Ugly Yellow House

Author's Note: Something that I've been brewing for a while, thinking of my own old home as I did so. Tell me what you think.

The house was yellow now. They ruined it. Once upon a time, it was beautiful: a dark steel blue with a worn brick foundation, white window panes, and a mahogany-colored gate.

That's what went through the head of the twenty-five year old blonde, as she took her first look at it in fourteen years. She was eleven when she moved out after her four-year term in it. Oh, what a great four years she had: her best friend living two houses down, her parents happy, a hound puppy greeting her every morning.

That has all changed. Along with her beautiful house.

The large yard lay before her with sprinklers at regular intervals. It was rectangular, and wider than it was tall. There was a black metal fence on the left and beige bricks on the right, past the matching mailbox and driveway and square plot of dirt. The roof of the house was still black, and she could see the chimney.

Like the yard, the house was more wide than long. It was an old ranch style from the fifties. And it was beautiful. Worn and old, but homely.

Not anymore.

For a time, she just stared at it, while sitting on the stump of a long-dead eucalyptus tree. Other stumps surrounded her, and she tore her gaze from the ugly yellow paint on the walls to the stumps.

"One-two-three-NOT-IT!" said the boy over the span of a second and a half.

"NOT - "

" - IT!" shouted the two girls simultaneously.

"You're it, Chelsea!"

The seemingly younger girl pouted playfully before leaning against a dark purple tree, her eyes against her arms as she slowly started to count to thirty. Her two playmates then rushed behind the towering trees, peeking suspiciously out from the peeling bark to make sure she wasn't looking.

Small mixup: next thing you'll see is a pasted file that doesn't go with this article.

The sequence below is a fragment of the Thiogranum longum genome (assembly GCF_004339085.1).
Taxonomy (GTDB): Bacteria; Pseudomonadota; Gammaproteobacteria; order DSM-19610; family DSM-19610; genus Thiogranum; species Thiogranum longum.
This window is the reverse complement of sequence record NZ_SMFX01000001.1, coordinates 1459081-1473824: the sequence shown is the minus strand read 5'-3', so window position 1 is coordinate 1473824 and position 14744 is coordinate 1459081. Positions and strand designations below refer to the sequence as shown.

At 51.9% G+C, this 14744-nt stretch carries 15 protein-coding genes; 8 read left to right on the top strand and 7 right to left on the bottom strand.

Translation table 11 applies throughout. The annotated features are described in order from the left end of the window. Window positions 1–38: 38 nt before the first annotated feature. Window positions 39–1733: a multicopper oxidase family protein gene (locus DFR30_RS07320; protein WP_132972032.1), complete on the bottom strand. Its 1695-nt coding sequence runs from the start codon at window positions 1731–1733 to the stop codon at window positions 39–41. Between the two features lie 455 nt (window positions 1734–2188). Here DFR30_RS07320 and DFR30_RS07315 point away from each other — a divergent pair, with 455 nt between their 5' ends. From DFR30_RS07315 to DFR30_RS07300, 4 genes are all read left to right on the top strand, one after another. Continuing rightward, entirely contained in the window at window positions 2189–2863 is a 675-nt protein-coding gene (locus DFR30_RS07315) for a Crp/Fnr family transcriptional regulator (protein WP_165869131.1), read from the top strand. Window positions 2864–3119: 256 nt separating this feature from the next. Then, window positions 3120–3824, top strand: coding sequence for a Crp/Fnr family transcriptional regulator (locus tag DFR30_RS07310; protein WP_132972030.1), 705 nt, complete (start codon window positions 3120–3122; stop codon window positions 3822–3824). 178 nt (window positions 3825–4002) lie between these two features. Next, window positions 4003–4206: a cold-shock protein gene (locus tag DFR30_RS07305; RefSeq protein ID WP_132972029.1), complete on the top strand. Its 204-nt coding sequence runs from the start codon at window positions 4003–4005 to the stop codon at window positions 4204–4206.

Oh, the trees. She easily used to have the most trees in a single yard in her neightborhood: twenty-four in her front yard alone. While a pain to keep tidy in the windy fall, she fell in love with them.

Her blue gaze slid along the dark, thick grass blades to a spot at the middle-end of the yard.

She never did find out the name of the purple tree. And it was gone now.

So now there were twenty-two eucalyptus tree stumps in a scattered, sloppy line.

She walked up the the house, idly peeling off a bit of the paint (the less the better, she thought), while nonchalantly glancing over near the garage, where the mahogany gate of the breezeway used to be.

That was gone as well, replaced with more walls covered in canary paint.

She sighed, giving a slight adjustment to her jacket before she trudged up the maroon and black steps to the front door and let herself in (there was the window which she shattered with her arm at age ten).

She was surprised. The house looked actually... much the same as it used to. At least, at first glance' then she ventured deeper into it.

The bastards had carpeted her room (nevermind the hours spent complaining to her now-estranged parents about the cold floor), and changed the (ugly) yellow and red tile in the kitchen. They had closed off the whole breezeway, the ten-foot wide, roofed part separating the house and garage.

Everything had a quality of fakeness to it. It was like the owners who had lived in the house after her were trying too hard.

She got outside through the entrance in the den (they had changed the door) and into the backyard.

Yes, that also changed. The grass was healthy, but the roses in the middle of the yard were gone, along with her treehouse and the tree. From where she could see, they had also removed her dog's gravestone.

Diggy doggy.

She sighed. It had all changed so much. Her places of memories, they were simply gone. Most of the trees were cut down - the beautiful, old, towering trees, now probably sawdust used for horse bedding.

She turned to the backside of the house, hoping for but not expecting the yellow to be gone. It remained, a mockery of where she used to live.

But no worries, she thought, her hands deep in her pockets as she trudged back to the porch. Because now she had a lot of saved up money and the deed to the property...